In today’s post, the professor of our Master’s in Global Smart City Manager, Eduard J Alvarez-Palau tackles the smart mobility trends and focuses on different manifestations of Mobility-as-a-Service (MaaS) around us.
After several years of waiting for a revolution in mobility and transport systems, we just realized the transition has happened without us being aware of it. Many of us still think of drones, the hyperloop or electric vehicles as the main drivers of change. The truth is though, that it is another technology that has broken out into our society causing a strong disruption of pre-existing dynamics. New business models based on the emerging digital platforms have suddenly expanded, causing a paradigm shift in terms of transport and urban mobility.
MaaS Around Us
First, we’re going to take a look at the different services that have emerged. And later at what the smart mobility trends have in hold for us.
Carsharing & Carpooling
The first major change is in relation to the ownership of the vehicles in itself. Under the umbrella of the sharing economy, there are numerous platforms offering to carshare and carpool services to take full advantage of the idle capacity of the capital and goods. The carsharing model allows the owner of a vehicle to rent it when he is not using it.
Carpooling, on the other hand, consists of combining driver and passenger itineraries to share routes and thus optimize the spatial expression of mobility. Traditional companies, however, have not been left behind. Understanding that the purchase of a vehicle is unattractive due to the high cost and the rapid loss of value of the new vehicles, they have launched popular initiatives such as leasing or renting, for the use of vehicles for a monthly fee.
A second example are the ride-hailing models. In this case, the platforms link citizens with drivers offering a specific mobility service. The controversy caused by these applications has been major, especially in the countries where taxis had major market shares, and whose regulation required the use of driver licenses to operate.
Just as urban mobility is changing, so is freight logistics. The new digital platforms have been launched to respond to several problems. The most visible one is the last mile, or also commonly called home-delivery. Supermarkets, shops or restaurants take advantage of these applications to outsource delivery services. Once an online order arrives, they do not have to worry about managing routes, fleets or employees. Besides, it allows them to increase their reach and market share. Another major problem solved is the so-called freight forwarding service. Digital platforms put in contact manufacturers with truck drivers, so they can optimize their return journeys and avoid going back home with empty cargo.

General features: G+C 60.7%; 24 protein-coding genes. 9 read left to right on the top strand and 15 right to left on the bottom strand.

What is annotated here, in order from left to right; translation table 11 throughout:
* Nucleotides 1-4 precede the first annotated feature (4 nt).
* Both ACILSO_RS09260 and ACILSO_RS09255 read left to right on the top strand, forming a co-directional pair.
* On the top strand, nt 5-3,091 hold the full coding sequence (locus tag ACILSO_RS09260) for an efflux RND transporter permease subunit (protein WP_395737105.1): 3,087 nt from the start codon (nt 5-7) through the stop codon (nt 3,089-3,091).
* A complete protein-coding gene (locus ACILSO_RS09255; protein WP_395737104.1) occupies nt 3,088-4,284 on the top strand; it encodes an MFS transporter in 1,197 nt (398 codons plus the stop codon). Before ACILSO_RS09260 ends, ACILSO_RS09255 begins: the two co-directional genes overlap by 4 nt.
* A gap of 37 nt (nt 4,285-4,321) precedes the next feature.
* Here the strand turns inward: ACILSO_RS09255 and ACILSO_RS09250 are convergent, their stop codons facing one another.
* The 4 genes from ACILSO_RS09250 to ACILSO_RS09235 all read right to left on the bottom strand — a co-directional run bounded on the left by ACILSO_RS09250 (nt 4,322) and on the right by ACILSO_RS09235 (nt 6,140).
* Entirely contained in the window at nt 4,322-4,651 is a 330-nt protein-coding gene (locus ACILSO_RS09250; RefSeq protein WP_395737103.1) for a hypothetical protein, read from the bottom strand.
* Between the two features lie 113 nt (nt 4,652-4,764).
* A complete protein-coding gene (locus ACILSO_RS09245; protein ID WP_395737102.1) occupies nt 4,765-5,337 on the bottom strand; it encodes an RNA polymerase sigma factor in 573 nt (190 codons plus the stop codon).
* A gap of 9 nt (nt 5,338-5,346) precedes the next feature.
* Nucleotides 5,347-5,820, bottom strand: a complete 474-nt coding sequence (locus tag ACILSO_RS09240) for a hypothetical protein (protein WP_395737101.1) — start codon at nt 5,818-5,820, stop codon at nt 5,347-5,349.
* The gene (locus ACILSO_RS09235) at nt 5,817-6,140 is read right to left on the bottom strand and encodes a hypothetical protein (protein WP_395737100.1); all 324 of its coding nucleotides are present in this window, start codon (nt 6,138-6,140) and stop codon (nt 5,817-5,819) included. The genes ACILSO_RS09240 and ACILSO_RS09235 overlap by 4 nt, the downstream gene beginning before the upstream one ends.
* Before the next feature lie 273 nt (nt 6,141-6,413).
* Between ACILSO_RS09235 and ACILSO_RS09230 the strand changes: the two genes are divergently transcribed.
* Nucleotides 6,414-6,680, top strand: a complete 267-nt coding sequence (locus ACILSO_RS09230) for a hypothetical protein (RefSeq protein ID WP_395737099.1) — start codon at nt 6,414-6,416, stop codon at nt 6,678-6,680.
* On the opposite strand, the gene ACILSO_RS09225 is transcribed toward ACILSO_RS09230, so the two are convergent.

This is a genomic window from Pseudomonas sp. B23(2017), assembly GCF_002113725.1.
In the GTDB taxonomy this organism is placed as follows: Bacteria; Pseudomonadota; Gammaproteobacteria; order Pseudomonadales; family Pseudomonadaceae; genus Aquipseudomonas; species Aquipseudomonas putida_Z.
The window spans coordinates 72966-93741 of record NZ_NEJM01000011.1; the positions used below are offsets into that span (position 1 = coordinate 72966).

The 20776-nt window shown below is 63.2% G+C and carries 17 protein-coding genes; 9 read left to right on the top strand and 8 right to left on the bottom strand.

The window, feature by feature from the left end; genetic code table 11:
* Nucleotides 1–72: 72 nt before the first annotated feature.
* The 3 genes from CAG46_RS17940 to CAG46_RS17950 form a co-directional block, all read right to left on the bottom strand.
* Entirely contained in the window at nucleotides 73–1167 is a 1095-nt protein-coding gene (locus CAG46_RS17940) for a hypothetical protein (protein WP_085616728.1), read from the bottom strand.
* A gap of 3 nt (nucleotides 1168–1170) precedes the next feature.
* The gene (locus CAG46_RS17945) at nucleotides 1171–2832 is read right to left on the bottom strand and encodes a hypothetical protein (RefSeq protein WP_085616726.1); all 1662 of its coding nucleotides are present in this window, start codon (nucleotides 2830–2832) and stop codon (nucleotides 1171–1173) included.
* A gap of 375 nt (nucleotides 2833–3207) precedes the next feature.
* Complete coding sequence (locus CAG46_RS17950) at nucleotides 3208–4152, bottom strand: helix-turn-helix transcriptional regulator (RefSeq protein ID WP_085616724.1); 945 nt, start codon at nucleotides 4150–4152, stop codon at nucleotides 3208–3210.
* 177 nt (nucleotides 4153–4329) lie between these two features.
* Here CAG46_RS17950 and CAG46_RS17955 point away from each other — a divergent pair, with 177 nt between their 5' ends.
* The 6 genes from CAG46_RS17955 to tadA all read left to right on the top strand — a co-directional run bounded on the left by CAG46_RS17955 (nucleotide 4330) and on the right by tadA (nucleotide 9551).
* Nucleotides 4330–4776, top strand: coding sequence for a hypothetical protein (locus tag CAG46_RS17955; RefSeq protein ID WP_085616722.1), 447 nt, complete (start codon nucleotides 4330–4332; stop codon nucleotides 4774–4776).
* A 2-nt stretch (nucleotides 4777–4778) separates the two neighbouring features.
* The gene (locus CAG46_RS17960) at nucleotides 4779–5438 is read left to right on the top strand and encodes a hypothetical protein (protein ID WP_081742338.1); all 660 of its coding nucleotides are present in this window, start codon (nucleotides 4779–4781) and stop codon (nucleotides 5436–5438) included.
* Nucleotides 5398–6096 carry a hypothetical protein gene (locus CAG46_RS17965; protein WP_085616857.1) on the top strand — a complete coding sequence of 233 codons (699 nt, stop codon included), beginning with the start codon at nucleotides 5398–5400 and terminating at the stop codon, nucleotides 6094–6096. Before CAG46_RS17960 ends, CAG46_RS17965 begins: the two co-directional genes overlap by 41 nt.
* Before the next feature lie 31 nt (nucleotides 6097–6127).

Future of Mobility
Many sectors are disrupted, new markets emerge, existing ones converge or decline. The way people and products are moved is shifting. And Mobility-as-a-Service (MaaS) is just one of the technology-driven disruptive trends, but it’s together with electrification of vehicles (EVs) and connected and autonomous vehicles (CAVs) that it drives unprecedented change in the mobility ecosystem.
Electric vehicle take-up is gathering momentum. However, for it to reach its full potential, a number of societal and behavioral changes are required. There are already governments that offer subsidies or financial incentives to the buyers, which have proven effective. The overall goal here would be to lower the total cost of ownership for the end-users. A significant increase in public charging points is needed to give users confidence and to support the uptake.
Connected and Autonomous Vehicles
Connected and Autonomous Vehicles (CAVs) are altering the way people and goods are moved. It could improve safety and congestion. It would also open up independent mobility to younger or older travelers who might be more excluded by the current model.
Internet of Mobility
The next step from MaaS would be the creation of an open-source, decentralized mobility aggregation marketplace. The advantage of having all providers have access to all end users contributes to increased efficiency. By leveraging blockchain technologies, the Internet of Mobility could transform mobility on a global scale. But that’s a topic for another time.
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